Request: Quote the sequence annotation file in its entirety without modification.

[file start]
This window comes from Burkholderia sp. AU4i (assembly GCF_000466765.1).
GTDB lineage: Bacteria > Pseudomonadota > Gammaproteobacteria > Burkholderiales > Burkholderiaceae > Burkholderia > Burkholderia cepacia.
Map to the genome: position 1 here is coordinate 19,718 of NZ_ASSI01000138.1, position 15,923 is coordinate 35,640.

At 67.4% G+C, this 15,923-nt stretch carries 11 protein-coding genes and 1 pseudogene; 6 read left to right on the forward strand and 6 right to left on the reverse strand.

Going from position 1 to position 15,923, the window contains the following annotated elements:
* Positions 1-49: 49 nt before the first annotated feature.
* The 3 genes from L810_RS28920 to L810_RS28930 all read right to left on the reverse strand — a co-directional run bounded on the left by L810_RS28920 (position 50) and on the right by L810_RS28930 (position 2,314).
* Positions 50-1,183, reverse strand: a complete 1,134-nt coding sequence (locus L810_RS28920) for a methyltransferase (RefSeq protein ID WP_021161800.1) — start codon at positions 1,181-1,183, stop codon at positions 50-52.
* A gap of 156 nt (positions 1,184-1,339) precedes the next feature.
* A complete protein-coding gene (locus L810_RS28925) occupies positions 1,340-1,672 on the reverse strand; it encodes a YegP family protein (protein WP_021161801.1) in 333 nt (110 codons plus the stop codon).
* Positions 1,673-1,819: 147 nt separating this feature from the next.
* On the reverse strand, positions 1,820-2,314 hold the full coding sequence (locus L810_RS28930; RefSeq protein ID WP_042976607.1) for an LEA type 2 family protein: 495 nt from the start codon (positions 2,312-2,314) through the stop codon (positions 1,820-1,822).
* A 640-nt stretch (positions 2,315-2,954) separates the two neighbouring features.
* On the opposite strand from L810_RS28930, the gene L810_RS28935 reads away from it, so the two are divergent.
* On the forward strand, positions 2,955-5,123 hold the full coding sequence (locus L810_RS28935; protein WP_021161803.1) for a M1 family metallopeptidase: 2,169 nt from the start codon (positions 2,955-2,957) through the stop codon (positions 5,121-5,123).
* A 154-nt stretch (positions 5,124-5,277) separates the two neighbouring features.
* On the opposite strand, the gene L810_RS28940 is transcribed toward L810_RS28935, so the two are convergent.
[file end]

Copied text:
This window comes from Burkholderia sp. AU4i (assembly GCF_000466765.1).
GTDB lineage: Bacteria > Pseudomonadota > Gammaproteobacteria > Burkholderiales > Burkholderiaceae > Burkholderia > Burkholderia cepacia.
Map to the genome: position 1 here is coordinate 19,718 of NZ_ASSI01000138.1, position 15,923 is coordinate 35,640.

At 67.4% G+C, this 15,923-nt stretch carries 11 protein-coding genes and 1 pseudogene; 6 read left to right on the forward strand and 6 right to left on the reverse strand.

Going from position 1 to position 15,923, the window contains the following annotated elements:
* Positions 1-49: 49 nt before the first annotated feature.
* The 3 genes from L810_RS28920 to L810_RS28930 all read right to left on the reverse strand — a co-directional run bounded on the left by L810_RS28920 (position 50) and on the right by L810_RS28930 (position 2,314).
* Positions 50-1,183, reverse strand: a complete 1,134-nt coding sequence (locus L810_RS28920) for a methyltransferase (RefSeq protein ID WP_021161800.1) — start codon at positions 1,181-1,183, stop codon at positions 50-52.
* A gap of 156 nt (positions 1,184-1,339) precedes the next feature.
* A complete protein-coding gene (locus L810_RS28925) occupies positions 1,340-1,672 on the reverse strand; it encodes a YegP family protein (protein WP_021161801.1) in 333 nt (110 codons plus the stop codon).
* Positions 1,673-1,819: 147 nt separating this feature from the next.
* On the reverse strand, positions 1,820-2,314 hold the full coding sequence (locus L810_RS28930; RefSeq protein ID WP_042976607.1) for an LEA type 2 family protein: 495 nt from the start codon (positions 2,312-2,314) through the stop codon (positions 1,820-1,822).
* A 640-nt stretch (positions 2,315-2,954) separates the two neighbouring features.
* On the opposite strand from L810_RS28930, the gene L810_RS28935 reads away from it, so the two are divergent.
* On the forward strand, positions 2,955-5,123 hold the full coding sequence (locus L810_RS28935; protein WP_021161803.1) for a M1 family metallopeptidase: 2,169 nt from the start codon (positions 2,955-2,957) through the stop codon (positions 5,121-5,123).
* A 154-nt stretch (positions 5,124-5,277) separates the two neighbouring features.
* On the opposite strand, the gene L810_RS28940 is transcribed toward L810_RS28935, so the two are convergent.